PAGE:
Leetcode 284. Peeking Iterator

Problem Explanation

The problem asks us to add extra functionality to an iterator interface. This interface already contains next() and hasNext() methods, now we have to implement a peek() method for it.

The peek() method shows us the next number that method next() will return when called.

To add clarity, let's consider an example - if we're given a list [1,2,3]:

  1. If we call next(), it will return the first number, which is 1.

  2. Then, we call peek(), it will return the next number 2, but the state of iterator doesn't change. It's a way to view the next item without shifting our current position in the number sequence.

  3. Call next() after the peek(), it will return 2 because that was our next item.

  4. Now call next() for one final time, and it will return 3, the last element.

  5. At this point, the list has been traversed completely, so if we call hasNext(), it should return false.

In the follow-up question, we're asked to modify our design to apply to all types, not just integer values.

Solution Approach

The solution to this problem can be found by maintaining a copy of the current iterator. When we initialize PeekingIterator, we make a copy of the current iterator. In the peek() method, we use the copy to view the next item, and thus our state in the original iterator does not change until we call the next() method.

Python Solution

1
2python
3class PeekingIterator:
4    def __init__(self, iterator):
5        self.iterator = iterator
6        self._next = next(self.iterator)
7
8    def peek(self):
9        return self._next
10
11    def next(self):
12        if self._next is None:
13            raise StopIteration()
14        to_return = self._next
15        self._next = next(self.iterator, None)
16        return to_return
17
18    def hasNext(self):
19        return self._next is not None

Java Solution

1
2java
3public class PeekingIterator implements Iterator<Integer> {
4    
5   private Iterator<Integer> iterator;
6   private Integer next;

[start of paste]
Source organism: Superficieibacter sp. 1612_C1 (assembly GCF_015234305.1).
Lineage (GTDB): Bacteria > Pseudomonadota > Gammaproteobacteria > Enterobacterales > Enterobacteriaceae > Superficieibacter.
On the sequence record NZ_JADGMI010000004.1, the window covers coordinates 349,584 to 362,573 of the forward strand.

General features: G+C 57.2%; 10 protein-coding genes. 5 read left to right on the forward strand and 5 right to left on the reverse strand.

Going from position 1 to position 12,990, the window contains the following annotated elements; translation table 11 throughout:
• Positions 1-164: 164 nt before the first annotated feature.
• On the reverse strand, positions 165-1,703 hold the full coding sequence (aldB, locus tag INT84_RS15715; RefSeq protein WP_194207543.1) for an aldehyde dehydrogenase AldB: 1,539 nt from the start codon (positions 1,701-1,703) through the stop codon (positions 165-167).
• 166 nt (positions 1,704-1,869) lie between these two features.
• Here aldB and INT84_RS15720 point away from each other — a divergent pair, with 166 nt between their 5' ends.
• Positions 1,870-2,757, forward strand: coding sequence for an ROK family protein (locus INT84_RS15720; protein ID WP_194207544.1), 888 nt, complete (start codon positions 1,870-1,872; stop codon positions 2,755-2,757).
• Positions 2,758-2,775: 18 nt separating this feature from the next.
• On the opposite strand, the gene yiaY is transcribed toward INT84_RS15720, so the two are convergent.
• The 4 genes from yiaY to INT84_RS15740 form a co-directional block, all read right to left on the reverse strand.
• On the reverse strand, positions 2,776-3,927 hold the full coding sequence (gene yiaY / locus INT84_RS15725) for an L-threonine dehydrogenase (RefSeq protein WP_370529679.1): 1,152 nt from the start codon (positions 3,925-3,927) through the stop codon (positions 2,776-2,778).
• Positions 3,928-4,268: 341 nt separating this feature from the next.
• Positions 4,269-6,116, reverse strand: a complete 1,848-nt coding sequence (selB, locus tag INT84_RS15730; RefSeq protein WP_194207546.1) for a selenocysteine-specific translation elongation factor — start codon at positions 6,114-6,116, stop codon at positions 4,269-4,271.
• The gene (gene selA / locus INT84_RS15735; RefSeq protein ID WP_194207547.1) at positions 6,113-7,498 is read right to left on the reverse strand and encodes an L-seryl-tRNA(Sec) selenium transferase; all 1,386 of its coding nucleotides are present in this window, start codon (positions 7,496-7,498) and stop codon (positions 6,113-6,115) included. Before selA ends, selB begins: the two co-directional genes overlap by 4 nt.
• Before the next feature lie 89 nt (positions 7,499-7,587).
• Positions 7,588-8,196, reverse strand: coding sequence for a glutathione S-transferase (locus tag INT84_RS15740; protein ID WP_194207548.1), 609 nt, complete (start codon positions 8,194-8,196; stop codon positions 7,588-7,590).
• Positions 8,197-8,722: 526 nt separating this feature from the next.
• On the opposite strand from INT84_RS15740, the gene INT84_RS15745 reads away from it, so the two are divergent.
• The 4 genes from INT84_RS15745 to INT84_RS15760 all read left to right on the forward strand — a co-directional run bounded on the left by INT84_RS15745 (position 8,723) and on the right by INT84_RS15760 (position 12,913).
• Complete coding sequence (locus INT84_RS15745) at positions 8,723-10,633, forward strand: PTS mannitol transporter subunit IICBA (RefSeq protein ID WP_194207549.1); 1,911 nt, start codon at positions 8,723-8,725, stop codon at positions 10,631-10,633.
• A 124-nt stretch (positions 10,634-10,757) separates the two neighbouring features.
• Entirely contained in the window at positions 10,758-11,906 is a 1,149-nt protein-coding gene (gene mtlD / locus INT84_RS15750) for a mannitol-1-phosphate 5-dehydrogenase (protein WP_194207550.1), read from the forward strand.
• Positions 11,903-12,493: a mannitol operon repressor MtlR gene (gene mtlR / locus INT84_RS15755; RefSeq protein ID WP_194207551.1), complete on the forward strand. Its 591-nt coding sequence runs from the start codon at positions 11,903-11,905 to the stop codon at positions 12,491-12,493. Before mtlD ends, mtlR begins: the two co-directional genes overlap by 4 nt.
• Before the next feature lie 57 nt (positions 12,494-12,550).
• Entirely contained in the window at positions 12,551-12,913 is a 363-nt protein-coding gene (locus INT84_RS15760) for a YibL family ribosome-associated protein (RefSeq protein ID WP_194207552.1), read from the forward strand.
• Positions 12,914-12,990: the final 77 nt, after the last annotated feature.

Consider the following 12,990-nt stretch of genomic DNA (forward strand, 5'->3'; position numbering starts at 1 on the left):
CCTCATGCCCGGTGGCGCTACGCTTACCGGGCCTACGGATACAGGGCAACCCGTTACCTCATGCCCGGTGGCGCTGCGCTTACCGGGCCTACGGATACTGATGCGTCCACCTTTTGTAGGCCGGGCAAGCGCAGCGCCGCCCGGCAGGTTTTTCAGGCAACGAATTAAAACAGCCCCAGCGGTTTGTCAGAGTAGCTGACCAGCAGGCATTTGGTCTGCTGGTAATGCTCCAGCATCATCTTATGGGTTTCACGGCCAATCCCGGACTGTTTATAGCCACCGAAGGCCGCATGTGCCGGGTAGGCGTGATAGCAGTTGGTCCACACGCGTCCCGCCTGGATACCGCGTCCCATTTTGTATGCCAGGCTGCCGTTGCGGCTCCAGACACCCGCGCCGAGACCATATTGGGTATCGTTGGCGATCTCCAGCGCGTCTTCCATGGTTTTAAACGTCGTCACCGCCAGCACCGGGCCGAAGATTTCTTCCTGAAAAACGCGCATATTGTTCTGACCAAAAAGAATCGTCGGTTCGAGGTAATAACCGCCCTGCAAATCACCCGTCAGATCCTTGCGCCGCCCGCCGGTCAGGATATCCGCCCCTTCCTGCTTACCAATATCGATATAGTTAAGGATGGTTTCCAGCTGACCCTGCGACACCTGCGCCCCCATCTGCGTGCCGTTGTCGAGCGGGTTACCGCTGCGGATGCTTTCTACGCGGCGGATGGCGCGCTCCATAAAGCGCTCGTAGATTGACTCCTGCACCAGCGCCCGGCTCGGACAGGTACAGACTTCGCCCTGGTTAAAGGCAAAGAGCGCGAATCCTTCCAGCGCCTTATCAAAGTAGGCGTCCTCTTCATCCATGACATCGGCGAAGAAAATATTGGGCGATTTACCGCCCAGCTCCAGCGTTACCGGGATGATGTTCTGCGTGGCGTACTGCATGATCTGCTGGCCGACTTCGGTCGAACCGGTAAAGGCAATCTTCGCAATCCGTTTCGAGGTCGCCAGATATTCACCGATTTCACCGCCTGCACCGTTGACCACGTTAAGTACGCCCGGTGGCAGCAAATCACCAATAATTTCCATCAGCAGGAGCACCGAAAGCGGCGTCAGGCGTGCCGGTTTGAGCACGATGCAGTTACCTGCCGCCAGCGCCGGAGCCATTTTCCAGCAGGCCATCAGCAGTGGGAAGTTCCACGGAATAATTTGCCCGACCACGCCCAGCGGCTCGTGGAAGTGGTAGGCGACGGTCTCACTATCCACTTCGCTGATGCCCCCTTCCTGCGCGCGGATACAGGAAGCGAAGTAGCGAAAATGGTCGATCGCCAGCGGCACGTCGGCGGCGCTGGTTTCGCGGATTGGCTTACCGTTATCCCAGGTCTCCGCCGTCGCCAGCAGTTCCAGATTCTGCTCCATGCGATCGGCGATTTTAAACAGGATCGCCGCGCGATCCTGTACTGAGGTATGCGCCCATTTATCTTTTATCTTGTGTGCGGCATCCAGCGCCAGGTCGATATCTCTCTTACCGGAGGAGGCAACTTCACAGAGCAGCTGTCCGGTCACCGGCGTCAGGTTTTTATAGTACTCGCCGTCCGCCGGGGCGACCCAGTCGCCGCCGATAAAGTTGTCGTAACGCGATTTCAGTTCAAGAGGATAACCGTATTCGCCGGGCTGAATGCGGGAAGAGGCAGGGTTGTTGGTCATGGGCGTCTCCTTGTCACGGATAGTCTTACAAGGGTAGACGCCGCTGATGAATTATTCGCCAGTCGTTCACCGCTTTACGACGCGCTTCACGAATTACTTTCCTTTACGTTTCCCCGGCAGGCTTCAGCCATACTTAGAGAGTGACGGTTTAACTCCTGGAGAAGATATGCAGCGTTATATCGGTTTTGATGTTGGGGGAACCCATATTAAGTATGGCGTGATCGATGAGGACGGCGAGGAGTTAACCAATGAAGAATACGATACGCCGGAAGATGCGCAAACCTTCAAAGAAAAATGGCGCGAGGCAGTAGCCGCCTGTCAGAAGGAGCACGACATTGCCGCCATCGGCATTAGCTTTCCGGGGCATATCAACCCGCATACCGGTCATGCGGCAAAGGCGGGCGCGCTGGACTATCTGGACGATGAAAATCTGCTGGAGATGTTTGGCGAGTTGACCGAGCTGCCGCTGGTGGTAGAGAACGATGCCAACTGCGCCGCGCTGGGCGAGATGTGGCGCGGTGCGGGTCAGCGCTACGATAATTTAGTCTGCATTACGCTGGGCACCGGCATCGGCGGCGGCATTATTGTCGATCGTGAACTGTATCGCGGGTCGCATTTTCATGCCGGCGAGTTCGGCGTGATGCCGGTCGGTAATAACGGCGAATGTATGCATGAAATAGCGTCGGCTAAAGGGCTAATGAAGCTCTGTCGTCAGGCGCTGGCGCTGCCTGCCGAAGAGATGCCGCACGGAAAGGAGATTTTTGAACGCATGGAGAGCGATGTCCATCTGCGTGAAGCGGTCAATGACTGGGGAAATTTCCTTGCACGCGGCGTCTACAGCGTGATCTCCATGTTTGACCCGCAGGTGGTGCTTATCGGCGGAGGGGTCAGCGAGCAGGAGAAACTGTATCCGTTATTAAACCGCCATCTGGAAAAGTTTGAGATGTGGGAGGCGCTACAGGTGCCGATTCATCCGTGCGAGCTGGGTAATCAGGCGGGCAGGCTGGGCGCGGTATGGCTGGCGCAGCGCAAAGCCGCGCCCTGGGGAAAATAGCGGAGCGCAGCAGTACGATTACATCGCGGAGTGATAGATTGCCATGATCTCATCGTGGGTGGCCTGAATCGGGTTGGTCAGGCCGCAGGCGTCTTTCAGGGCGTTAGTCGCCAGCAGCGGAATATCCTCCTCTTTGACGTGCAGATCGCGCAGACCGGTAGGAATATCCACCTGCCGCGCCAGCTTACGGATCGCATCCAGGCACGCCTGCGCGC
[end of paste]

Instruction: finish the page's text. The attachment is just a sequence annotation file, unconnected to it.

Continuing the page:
7    
8   public PeekingIterator(Iterator<Integer> iterator) {
9    // initialize any member here.
10    this.iterator = iterator;
11    if (iterator.hasNext()) {
12        next = iterator.next();
13    }
14   }
15
16    // Returns the next element in the iteration without advancing the iterator.
17    public Integer peek() {
18        return next;
19    }
20
21    // hasNext() and next() should behave the same as in the Iterator interface.
22    @Override
23    public Integer next() {
24        Integer toReturn = next;
25        next = iterator.hasNext() ? iterator.next(): null;
26        return toReturn;
27    }
28
29   @Override
30   public boolean hasNext() {
31       return next != null;
32   }
33}

JavaScript Solution

1
2javascript
3class PeekingIterator {
4  constructor(iter) {
5    this.iter = iter;
6    this.peeked = this.iter[Symbol.iterator]().next();
7  }
8
9  peek(){
10    return this.peeked.value;
11  }
12
13  next() {
14   let value = this.peeked.value;
15   this.peeked = this.iter[Symbol.iterator]().next();
16   return value;
17  }
18
19  hasNext() {
20    return !this.peeked.done;
21  }
22}

C++ Solution

1
2cpp
3class PeekingIterator : public Iterator {
4public:
5    PeekingIterator(const vector<int>& nums) : Iterator(nums) {}
6
7    // Returns the next element in the iteration without advancing the iterator.
8    int peek() {
9        return Iterator(*this).next();
10    }
11
12    // hasNext() and next() should behave the same as in the Iterator interface.
13    // Override them if needed.
14    int next() {
15        return Iterator::next();